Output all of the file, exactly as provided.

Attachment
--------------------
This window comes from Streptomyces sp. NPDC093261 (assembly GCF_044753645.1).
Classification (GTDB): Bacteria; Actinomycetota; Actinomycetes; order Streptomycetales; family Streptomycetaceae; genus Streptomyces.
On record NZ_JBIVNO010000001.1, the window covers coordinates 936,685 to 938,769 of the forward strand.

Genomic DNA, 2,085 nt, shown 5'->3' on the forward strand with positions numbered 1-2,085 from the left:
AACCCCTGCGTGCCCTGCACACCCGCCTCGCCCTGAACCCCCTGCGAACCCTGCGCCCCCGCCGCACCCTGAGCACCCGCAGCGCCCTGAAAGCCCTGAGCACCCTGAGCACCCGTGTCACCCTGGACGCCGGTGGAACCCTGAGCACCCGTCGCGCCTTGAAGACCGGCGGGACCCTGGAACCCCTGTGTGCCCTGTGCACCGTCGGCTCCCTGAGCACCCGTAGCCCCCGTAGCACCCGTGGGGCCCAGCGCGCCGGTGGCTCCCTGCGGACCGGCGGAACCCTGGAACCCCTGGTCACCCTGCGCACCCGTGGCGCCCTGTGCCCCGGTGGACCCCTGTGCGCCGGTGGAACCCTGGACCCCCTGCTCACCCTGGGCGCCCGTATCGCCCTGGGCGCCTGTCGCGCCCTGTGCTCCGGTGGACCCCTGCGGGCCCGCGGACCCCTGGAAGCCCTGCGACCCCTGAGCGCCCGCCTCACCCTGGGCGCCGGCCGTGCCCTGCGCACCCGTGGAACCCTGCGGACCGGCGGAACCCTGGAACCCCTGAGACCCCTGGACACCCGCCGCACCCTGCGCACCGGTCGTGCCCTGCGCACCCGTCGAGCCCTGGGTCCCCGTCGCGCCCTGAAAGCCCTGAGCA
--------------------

This window comes from Streptomyces sp. NPDC093261 (assembly GCF_044753645.1).
Classification (GTDB): Bacteria; Actinomycetota; Actinomycetes; order Streptomycetales; family Streptomycetaceae; genus Streptomyces.
On record NZ_JBIVNO010000001.1, the window covers coordinates 936,685 to 938,769 of the forward strand.

Genomic DNA, 2,085 nt, shown 5'->3' on the forward strand with positions numbered 1-2,085 from the left:
AACCCCTGCGTGCCCTGCACACCCGCCTCGCCCTGAACCCCCTGCGAACCCTGCGCCCCCGCCGCACCCTGAGCACCCGCAGCGCCCTGAAAGCCCTGAGCACCCTGAGCACCCGTGTCACCCTGGACGCCGGTGGAACCCTGAGCACCCGTCGCGCCTTGAAGACCGGCGGGACCCTGGAACCCCTGTGTGCCCTGTGCACCGTCGGCTCCCTGAGCACCCGTAGCCCCCGTAGCACCCGTGGGGCCCAGCGCGCCGGTGGCTCCCTGCGGACCGGCGGAACCCTGGAACCCCTGGTCACCCTGCGCACCCGTGGCGCCCTGTGCCCCGGTGGACCCCTGTGCGCCGGTGGAACCCTGGACCCCCTGCTCACCCTGGGCGCCCGTATCGCCCTGGGCGCCTGTCGCGCCCTGTGCTCCGGTGGACCCCTGCGGGCCCGCGGACCCCTGGAAGCCCTGCGACCCCTGAGCGCCCGCCTCACCCTGGGCGCCGGCCGTGCCCTGCGCACCCGTGGAACCCTGCGGACCGGCGGAACCCTGGAACCCCTGAGACCCCTGGACACCCGCCGCACCCTGCGCACCGGTCGTGCCCTGCGCACCCGTCGAGCCCTGGGTCCCCGTCGCGCCCTGAAAGCCCTGAGCA